Launching a New Value Proposition
Cargill No Growth-Promoting Antibiotics Launch
85 million earned media impressions
Best sales during holiday season ever
Cargill Turkey and Cooked Meats, one of the largest producers and suppliers of turkeys, needed a way to differentiate its two consumer-facing brands, Shady Brook Farms and Honeysuckle White, from competitors. After a thorough internal analysis of the company’s operations, Cargill determined its competitive advantage to be its ability to raise healthier turkeys more efficiently, even without the use of accepted modern practices such as low-dose administration of antibiotics, which many of Cargill’s competitors use. Cargill Turkey, Crossroads and partner agency Barkley came together to develop a new value proposition based on this advantage and introduced the new proposition to the market prior to Thanksgiving 2014.
Crossroads knew there would be challenges to launching a value proposition based on how food was produced. Specifically, the team needed to be conscious of food advocates who target brands for confusing label claims, mistreatment of animals or simply for being big. Cargill knew the risk, but saw an opportunity to lead the industry toward more transparency and fill an unmet market need. The solution was connecting influencers with the brand promise through turkey farmers. The overall message was focused on family: A premium turkey product raised without antibiotics by family farmers available at prices affordable for the average family. For short-lead media, Crossroads used the timeliness of Thanksgiving as a supplemental hook to promote fresh turkeys. Crossroads believed it was important to share the brand position with select influencers before broadcasting it widely. The rationale: to build credibility for the message and develop relationships with brand champions who could defend against skeptical food advocates. Crossroads identified influential female bloggers within the No. 1 target segment as determined by the segmentation study whose content focused on food and family who most likely fell within the target. Crossroads developed a plan for outreach to national consumer magazines, broadcast media, and food websites, local media in priority markets and trade media.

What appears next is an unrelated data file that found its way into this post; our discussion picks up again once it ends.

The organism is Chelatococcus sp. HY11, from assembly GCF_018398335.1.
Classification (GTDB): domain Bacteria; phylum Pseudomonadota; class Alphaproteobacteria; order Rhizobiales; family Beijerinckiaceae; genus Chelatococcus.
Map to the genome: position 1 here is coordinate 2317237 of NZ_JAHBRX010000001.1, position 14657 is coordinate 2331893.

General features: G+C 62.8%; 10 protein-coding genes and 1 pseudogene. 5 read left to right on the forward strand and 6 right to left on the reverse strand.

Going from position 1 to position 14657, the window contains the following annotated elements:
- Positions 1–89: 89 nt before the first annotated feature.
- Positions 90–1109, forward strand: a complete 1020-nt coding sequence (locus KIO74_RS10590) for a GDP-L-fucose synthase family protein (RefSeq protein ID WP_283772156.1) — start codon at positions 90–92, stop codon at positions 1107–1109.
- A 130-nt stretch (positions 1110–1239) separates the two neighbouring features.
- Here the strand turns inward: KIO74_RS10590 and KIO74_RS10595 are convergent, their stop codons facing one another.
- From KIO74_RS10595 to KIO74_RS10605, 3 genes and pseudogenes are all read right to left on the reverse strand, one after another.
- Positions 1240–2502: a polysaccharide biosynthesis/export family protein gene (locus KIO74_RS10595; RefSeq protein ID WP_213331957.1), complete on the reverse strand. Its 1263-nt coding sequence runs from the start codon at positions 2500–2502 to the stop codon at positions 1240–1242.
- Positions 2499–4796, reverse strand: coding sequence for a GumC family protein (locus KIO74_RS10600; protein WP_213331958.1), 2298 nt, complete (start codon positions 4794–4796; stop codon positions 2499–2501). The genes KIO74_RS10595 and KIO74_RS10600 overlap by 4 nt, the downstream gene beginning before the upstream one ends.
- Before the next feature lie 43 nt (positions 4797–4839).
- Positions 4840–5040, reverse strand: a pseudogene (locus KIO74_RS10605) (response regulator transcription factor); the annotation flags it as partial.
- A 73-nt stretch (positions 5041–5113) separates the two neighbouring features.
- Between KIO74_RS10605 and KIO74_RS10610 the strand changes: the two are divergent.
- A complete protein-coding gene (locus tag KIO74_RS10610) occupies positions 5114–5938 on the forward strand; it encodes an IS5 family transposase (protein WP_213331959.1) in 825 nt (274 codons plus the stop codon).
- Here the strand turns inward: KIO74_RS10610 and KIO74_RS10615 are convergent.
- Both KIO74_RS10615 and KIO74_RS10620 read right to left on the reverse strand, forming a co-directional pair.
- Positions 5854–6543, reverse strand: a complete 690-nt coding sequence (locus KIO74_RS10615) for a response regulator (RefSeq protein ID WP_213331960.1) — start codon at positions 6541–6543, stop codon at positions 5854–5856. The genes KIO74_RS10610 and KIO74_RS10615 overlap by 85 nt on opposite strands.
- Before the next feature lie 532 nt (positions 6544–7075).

Following the campaign, the brand said, “The U.S. turkey business enjoyed one of its best holiday seasons,” attributing the success to strong retail demand due to the availability of new turkeys raised without growth-promoting antibiotics, supported by the Crossroads campaign. Nearly 85 million impressions were earned. The president of Cargill Turkey and Cooked Meats, Ruth Kimmelshue, was also pleased with the results, and sent an email to the agency praising the campaign, stating, “This was transparency done right.”